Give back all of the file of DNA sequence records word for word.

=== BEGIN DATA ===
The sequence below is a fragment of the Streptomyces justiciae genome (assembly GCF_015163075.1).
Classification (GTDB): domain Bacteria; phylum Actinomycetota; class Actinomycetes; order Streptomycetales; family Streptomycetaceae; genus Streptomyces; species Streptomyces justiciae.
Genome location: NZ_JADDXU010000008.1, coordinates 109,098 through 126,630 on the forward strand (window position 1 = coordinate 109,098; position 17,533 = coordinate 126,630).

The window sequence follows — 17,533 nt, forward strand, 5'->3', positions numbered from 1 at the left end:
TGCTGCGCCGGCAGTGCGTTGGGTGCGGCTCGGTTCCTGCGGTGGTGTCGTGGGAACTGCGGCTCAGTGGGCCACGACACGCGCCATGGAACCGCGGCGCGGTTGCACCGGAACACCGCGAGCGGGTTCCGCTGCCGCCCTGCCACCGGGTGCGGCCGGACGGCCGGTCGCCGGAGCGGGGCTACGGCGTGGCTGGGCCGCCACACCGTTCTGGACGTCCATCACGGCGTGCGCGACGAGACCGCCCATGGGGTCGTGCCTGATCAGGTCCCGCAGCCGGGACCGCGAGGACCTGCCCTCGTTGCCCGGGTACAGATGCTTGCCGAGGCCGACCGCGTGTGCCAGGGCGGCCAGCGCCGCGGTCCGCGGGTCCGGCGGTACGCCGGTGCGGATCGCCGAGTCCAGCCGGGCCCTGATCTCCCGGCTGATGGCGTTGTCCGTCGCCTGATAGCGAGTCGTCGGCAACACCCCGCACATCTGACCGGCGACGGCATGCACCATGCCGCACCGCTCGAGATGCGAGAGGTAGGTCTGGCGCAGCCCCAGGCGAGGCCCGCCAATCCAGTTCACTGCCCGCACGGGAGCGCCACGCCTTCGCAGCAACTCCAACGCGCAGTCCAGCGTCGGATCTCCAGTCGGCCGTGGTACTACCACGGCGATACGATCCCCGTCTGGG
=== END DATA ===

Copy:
The sequence below is a fragment of the Streptomyces justiciae genome (assembly GCF_015163075.1).
Classification (GTDB): domain Bacteria; phylum Actinomycetota; class Actinomycetes; order Streptomycetales; family Streptomycetaceae; genus Streptomyces; species Streptomyces justiciae.
Genome location: NZ_JADDXU010000008.1, coordinates 109,098 through 126,630 on the forward strand (window position 1 = coordinate 109,098; position 17,533 = coordinate 126,630).

The window sequence follows — 17,533 nt, forward strand, 5'->3', positions numbered from 1 at the left end:
TGCTGCGCCGGCAGTGCGTTGGGTGCGGCTCGGTTCCTGCGGTGGTGTCGTGGGAACTGCGGCTCAGTGGGCCACGACACGCGCCATGGAACCGCGGCGCGGTTGCACCGGAACACCGCGAGCGGGTTCCGCTGCCGCCCTGCCACCGGGTGCGGCCGGACGGCCGGTCGCCGGAGCGGGGCTACGGCGTGGCTGGGCCGCCACACCGTTCTGGACGTCCATCACGGCGTGCGCGACGAGACCGCCCATGGGGTCGTGCCTGATCAGGTCCCGCAGCCGGGACCGCGAGGACCTGCCCTCGTTGCCCGGGTACAGATGCTTGCCGAGGCCGACCGCGTGTGCCAGGGCGGCCAGCGCCGCGGTCCGCGGGTCCGGCGGTACGCCGGTGCGGATCGCCGAGTCCAGCCGGGCCCTGATCTCCCGGCTGATGGCGTTGTCCGTCGCCTGATAGCGAGTCGTCGGCAACACCCCGCACATCTGACCGGCGACGGCATGCACCATGCCGCACCGCTCGAGATGCGAGAGGTAGGTCTGGCGCAGCCCCAGGCGAGGCCCGCCAATCCAGTTCACTGCCCGCACGGGAGCGCCACGCCTTCGCAGCAACTCCAACGCGCAGTCCAGCGTCGGATCTCCAGTCGGCCGTGGTACTACCACGGCGATACGATCCCCGTCTGGG